I am no dispensationalist. I am agnostic/apathetic about Jewish messianic claims, Zionism, and evangelical Christian eschatology of modern Israel. I support a two-state solution only because I wish for an end to human suffering on both sides of the barriers.

Concerning salvation: Yes, all are to be saved through Christ and his Church. but there is also baptism by blood and desire. It's important to not fall into the Feeneyite heresy (EENS). Human beings cannot judge the salvation of others.

You write: "The distortions of Christian anti-semites led, in part, to the Shoah". One expects to hear that libel from the usual sources; one doesn't expect to hear it from a Catholic - at least one who is acquainted with the glorious history of the Church.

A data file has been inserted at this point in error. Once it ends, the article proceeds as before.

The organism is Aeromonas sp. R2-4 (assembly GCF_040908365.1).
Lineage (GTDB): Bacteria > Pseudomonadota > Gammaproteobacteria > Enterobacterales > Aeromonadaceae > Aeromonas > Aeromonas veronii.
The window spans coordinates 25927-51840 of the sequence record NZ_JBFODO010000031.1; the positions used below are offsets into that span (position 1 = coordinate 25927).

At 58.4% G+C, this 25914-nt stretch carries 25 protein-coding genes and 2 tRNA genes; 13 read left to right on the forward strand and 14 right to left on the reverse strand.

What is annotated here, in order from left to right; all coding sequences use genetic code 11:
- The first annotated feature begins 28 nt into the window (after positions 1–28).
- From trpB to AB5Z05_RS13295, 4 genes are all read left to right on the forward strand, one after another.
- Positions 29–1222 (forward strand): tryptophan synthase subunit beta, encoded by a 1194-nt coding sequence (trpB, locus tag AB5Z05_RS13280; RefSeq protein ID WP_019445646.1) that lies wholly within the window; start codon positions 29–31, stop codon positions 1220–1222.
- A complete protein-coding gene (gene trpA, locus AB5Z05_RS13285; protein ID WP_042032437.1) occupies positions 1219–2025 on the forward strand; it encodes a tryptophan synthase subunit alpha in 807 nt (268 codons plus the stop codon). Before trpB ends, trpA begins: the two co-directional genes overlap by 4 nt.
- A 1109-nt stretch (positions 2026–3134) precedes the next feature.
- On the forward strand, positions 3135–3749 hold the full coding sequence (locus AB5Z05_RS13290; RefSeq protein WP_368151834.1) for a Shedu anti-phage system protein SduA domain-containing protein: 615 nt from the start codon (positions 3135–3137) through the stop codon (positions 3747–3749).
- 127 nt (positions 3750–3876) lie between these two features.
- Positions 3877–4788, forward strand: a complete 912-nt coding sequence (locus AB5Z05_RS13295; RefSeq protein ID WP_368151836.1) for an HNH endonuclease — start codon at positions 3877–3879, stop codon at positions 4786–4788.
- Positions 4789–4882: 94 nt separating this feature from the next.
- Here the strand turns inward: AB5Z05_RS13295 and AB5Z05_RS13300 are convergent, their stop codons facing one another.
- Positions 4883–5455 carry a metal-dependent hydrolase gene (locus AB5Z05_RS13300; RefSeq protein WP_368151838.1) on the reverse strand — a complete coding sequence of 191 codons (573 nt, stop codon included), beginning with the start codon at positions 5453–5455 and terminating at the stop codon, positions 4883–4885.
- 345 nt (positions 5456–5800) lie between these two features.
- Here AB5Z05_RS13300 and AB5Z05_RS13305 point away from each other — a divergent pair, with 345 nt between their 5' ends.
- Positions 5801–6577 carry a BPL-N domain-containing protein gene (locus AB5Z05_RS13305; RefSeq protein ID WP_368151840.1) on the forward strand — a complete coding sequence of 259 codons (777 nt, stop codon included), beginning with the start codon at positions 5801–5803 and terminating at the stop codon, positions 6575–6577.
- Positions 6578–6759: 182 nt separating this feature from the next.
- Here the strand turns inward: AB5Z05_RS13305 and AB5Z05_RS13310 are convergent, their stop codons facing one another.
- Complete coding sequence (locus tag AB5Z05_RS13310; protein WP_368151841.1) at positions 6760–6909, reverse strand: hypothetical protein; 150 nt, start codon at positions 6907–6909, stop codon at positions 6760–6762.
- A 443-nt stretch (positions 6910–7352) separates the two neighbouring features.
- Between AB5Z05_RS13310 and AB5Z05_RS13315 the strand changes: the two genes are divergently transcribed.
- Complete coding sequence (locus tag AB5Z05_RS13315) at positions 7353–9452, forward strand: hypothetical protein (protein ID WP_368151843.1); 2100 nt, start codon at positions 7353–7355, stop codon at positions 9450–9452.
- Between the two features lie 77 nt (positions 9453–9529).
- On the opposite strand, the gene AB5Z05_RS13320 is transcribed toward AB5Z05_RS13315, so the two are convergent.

Tancred, Al-Analdus and the fiefdoms of Muslim Spain generally permitted freedom of worship and expression for all the Abrahamic faiths. Was the relationship between Jews, Christians, and Muslims always positive in Muslim Spain? No, but all faiths and peoples were in many cases able to flourish in the perpetuation of their respective artistic, literary, and religious culture.

The reconquista and inquisition, although just as political as it was religious, not only nearly destroyed Jewish and Muslim culture, but also forced conversion and tried (unsuccessfully) to absolutely destroy Judaica (talmuds, commentaries, Torah scrolls etc.) Side note -- yes, I have studied the Talmud in translation and written papers on it. It won't bite. It's just religious commentary.